Journal of American Indian Education

Volume 4 Number 1
October 1964

SEVENTH GRADE NAVAHO ANSWER
"WHY EDUCATION?"

Benjamin Bennett, Jr.

There may be times in the process of teaching school when results from rather prosaic assignments produce information of potential interest beyond the immediate classroom. Our groupís consideration of the values of formal education may thus be of more than only local interest.

I. THE QUESTION

In finishing a year of teaching seventh grade Navaho children, the writer devoted some time to a consideration of the class thinking on the desirability of formal education, i.e., classroom instruction. Two points were especially brought to mind: (1) that education is considered, by both classroom teacher and official tribal pronouncements, as being desirable and (2) that often a great deal of "thinking" on the subject is no more than trite repetition of cliches. In writing about the matter, the children were urged above all to be candid and, hopefully, original.

One might, not unreasonably, expect the responses to be reflective of values the students place and/or have heard placed upon formal school experiences.

From the papers of the twenty-five class members, five values were prominent: These are presented in Table I.

It would thus appear that a strong utilitarian approach to the value of education has been inculcated; an acceptance of a cultural "norm" much in line with the thinking of non-Indian society.

TABLE I

FREQUENCY OF MENTION OF VALUES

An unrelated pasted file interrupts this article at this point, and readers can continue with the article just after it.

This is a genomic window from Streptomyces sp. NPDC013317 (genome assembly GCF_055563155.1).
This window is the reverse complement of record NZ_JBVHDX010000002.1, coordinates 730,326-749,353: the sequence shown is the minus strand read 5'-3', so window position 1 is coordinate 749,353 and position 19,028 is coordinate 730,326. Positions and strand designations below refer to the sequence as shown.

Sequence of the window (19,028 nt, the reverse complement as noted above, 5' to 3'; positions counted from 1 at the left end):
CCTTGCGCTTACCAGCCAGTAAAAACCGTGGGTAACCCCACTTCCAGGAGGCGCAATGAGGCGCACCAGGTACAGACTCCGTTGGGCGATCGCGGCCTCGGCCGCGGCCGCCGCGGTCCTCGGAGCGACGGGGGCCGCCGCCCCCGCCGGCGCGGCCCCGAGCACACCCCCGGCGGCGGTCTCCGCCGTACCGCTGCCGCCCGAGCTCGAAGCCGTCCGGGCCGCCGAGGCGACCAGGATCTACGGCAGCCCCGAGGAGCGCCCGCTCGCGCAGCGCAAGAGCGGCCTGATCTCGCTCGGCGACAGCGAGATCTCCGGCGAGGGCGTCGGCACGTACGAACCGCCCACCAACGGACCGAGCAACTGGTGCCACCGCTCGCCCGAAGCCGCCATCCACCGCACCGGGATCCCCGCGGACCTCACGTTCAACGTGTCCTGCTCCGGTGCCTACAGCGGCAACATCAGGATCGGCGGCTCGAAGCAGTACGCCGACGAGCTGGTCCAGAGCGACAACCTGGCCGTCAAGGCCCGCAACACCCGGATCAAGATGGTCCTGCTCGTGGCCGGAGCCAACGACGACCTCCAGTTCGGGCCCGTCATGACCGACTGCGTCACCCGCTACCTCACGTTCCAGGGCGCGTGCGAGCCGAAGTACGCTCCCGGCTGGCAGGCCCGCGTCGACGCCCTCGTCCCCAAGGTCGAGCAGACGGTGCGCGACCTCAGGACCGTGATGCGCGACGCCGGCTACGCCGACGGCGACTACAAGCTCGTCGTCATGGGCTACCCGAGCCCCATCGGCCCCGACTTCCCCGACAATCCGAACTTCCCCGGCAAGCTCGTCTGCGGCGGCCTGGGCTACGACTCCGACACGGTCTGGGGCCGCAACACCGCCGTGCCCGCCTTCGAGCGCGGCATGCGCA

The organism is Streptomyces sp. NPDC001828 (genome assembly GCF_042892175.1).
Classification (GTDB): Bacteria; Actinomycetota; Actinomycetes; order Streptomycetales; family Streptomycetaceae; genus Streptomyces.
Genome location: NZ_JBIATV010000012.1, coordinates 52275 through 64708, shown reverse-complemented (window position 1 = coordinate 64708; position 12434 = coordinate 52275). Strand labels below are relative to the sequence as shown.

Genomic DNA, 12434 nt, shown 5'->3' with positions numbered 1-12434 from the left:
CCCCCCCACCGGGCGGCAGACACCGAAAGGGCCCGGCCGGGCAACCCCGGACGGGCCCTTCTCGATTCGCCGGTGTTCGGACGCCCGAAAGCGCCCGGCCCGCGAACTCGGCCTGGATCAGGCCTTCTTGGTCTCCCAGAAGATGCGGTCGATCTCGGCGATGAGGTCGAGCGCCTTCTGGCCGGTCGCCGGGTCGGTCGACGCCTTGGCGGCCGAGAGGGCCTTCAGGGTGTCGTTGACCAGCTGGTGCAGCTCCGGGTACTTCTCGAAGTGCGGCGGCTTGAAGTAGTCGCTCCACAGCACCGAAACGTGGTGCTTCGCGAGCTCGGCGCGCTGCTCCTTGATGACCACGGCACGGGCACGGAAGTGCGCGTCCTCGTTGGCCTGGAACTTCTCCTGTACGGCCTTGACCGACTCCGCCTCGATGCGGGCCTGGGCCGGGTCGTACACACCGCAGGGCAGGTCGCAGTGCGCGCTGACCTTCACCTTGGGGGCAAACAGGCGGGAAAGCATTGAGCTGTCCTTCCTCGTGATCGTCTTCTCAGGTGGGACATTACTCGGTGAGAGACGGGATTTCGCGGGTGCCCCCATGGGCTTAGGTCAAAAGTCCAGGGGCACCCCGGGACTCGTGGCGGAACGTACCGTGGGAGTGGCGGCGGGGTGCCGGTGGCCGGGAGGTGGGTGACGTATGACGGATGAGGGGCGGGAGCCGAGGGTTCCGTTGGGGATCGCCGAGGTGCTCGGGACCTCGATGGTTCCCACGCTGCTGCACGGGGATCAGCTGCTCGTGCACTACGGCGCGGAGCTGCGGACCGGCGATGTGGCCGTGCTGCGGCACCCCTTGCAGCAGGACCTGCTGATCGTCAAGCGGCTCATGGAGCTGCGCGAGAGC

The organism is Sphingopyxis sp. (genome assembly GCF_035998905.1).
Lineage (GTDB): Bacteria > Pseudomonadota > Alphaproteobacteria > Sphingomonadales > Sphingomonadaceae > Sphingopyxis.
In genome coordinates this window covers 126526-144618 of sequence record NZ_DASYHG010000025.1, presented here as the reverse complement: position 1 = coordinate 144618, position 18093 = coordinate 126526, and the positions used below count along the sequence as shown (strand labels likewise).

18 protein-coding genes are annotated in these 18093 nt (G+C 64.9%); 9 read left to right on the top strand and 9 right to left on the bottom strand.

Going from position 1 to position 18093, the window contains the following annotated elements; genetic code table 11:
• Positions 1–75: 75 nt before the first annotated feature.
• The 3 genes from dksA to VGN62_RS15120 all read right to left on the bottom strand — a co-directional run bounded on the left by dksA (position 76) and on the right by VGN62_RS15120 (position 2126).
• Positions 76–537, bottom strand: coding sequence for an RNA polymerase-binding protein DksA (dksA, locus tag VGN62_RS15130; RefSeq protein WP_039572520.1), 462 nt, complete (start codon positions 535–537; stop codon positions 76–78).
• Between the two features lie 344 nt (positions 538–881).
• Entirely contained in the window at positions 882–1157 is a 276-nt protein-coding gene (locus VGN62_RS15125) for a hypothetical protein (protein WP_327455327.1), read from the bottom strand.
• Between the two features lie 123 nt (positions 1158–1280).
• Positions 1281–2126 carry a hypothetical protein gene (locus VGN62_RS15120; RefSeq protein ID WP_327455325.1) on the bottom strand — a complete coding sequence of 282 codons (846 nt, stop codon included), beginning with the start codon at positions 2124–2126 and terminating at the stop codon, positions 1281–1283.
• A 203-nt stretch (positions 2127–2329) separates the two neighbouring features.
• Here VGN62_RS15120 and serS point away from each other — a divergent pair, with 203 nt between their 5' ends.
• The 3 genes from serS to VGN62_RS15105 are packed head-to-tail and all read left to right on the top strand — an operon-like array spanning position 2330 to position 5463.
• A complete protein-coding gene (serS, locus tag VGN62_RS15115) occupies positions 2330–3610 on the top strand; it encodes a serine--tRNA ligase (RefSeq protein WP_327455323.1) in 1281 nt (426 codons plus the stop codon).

Value of
education

Times
mentioned

Assists in getting a "good" job

18

Promotes a "better" life

12

Aids English language facility

10

Provides opportunity for service

7

Makes life "easy"

6

It would thus appear that a strong utilitarian approach to the value of education has been inculcated; an acceptance of a cultural "norm" much in line with the thinking of non-Indian society.

II. SPECIFIC ILLUSTRATIONS

The concepts of a "good" job, "better" life and "easy" life appear firmly fixed in the childrenís minds but a bit difficult, though by no means impossible, to explain Through the following quotations one may begin to sense the meanings head of these somewhat amorphous terms:

Comments touching upon the value of education in getting a "good" job include:

It is good to have because a lot of educated people have a good job, like working in the hospital, teaching and working in the public places for the government. The educated people earn more money then the uneducated people. They earn these money by working in these public places.

Everyone should get a good education before they would (be able to) get a good job.

If we donít go through enough education it would be hard to get a job that pays lots of money.